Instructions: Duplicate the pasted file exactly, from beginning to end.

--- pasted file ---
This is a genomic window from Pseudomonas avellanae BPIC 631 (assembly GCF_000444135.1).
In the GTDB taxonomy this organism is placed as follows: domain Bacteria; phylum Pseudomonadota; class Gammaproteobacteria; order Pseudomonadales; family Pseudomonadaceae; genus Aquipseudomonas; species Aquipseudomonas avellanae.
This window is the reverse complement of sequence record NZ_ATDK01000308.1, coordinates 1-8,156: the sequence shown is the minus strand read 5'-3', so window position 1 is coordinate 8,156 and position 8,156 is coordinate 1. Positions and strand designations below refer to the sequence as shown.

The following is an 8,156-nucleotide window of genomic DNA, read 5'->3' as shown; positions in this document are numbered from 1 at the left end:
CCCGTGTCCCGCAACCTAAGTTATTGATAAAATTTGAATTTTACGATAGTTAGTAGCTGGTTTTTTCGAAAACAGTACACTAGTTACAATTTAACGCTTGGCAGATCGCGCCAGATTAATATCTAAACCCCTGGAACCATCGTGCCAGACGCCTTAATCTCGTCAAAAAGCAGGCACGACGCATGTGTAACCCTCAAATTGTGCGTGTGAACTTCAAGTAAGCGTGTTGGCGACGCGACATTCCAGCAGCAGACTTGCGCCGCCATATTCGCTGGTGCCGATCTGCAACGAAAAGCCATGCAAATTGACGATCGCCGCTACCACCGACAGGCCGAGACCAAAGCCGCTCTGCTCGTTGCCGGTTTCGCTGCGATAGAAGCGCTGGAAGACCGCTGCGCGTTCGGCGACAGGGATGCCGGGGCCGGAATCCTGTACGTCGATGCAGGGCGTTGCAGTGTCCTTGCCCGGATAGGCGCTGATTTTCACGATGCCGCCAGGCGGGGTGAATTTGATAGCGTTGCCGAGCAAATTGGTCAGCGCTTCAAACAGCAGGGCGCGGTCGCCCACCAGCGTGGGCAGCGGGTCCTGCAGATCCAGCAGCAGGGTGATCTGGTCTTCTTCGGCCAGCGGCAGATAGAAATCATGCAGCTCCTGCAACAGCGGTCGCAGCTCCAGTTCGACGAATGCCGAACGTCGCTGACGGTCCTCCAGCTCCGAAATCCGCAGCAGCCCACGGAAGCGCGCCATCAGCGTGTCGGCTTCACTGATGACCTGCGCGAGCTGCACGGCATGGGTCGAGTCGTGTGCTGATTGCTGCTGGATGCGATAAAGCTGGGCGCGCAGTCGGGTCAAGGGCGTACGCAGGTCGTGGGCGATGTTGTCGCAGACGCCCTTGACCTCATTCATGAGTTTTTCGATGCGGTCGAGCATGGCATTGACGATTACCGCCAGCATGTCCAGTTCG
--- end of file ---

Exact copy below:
This is a genomic window from Pseudomonas avellanae BPIC 631 (assembly GCF_000444135.1).
In the GTDB taxonomy this organism is placed as follows: domain Bacteria; phylum Pseudomonadota; class Gammaproteobacteria; order Pseudomonadales; family Pseudomonadaceae; genus Aquipseudomonas; species Aquipseudomonas avellanae.
This window is the reverse complement of sequence record NZ_ATDK01000308.1, coordinates 1-8,156: the sequence shown is the minus strand read 5'-3', so window position 1 is coordinate 8,156 and position 8,156 is coordinate 1. Positions and strand designations below refer to the sequence as shown.

The following is an 8,156-nucleotide window of genomic DNA, read 5'->3' as shown; positions in this document are numbered from 1 at the left end:
CCCGTGTCCCGCAACCTAAGTTATTGATAAAATTTGAATTTTACGATAGTTAGTAGCTGGTTTTTTCGAAAACAGTACACTAGTTACAATTTAACGCTTGGCAGATCGCGCCAGATTAATATCTAAACCCCTGGAACCATCGTGCCAGACGCCTTAATCTCGTCAAAAAGCAGGCACGACGCATGTGTAACCCTCAAATTGTGCGTGTGAACTTCAAGTAAGCGTGTTGGCGACGCGACATTCCAGCAGCAGACTTGCGCCGCCATATTCGCTGGTGCCGATCTGCAACGAAAAGCCATGCAAATTGACGATCGCCGCTACCACCGACAGGCCGAGACCAAAGCCGCTCTGCTCGTTGCCGGTTTCGCTGCGATAGAAGCGCTGGAAGACCGCTGCGCGTTCGGCGACAGGGATGCCGGGGCCGGAATCCTGTACGTCGATGCAGGGCGTTGCAGTGTCCTTGCCCGGATAGGCGCTGATTTTCACGATGCCGCCAGGCGGGGTGAATTTGATAGCGTTGCCGAGCAAATTGGTCAGCGCTTCAAACAGCAGGGCGCGGTCGCCCACCAGCGTGGGCAGCGGGTCCTGCAGATCCAGCAGCAGGGTGATCTGGTCTTCTTCGGCCAGCGGCAGATAGAAATCATGCAGCTCCTGCAACAGCGGTCGCAGCTCCAGTTCGACGAATGCCGAACGTCGCTGACGGTCCTCCAGCTCCGAAATCCGCAGCAGCCCACGGAAGCGCGCCATCAGCGTGTCGGCTTCACTGATGACCTGCGCGAGCTGCACGGCATGGGTCGAGTCGTGTGCTGATTGCTGCTGGATGCGATAAAGCTGGGCGCGCAGTCGGGTCAAGGGCGTACGCAGGTCGTGGGCGATGTTGTCGCAGACGCCCTTGACCTCATTCATGAGTTTTTCGATGCGGTCGAGCATGGCATTGACGATTACCGCCAGCATGTCCAGTTCG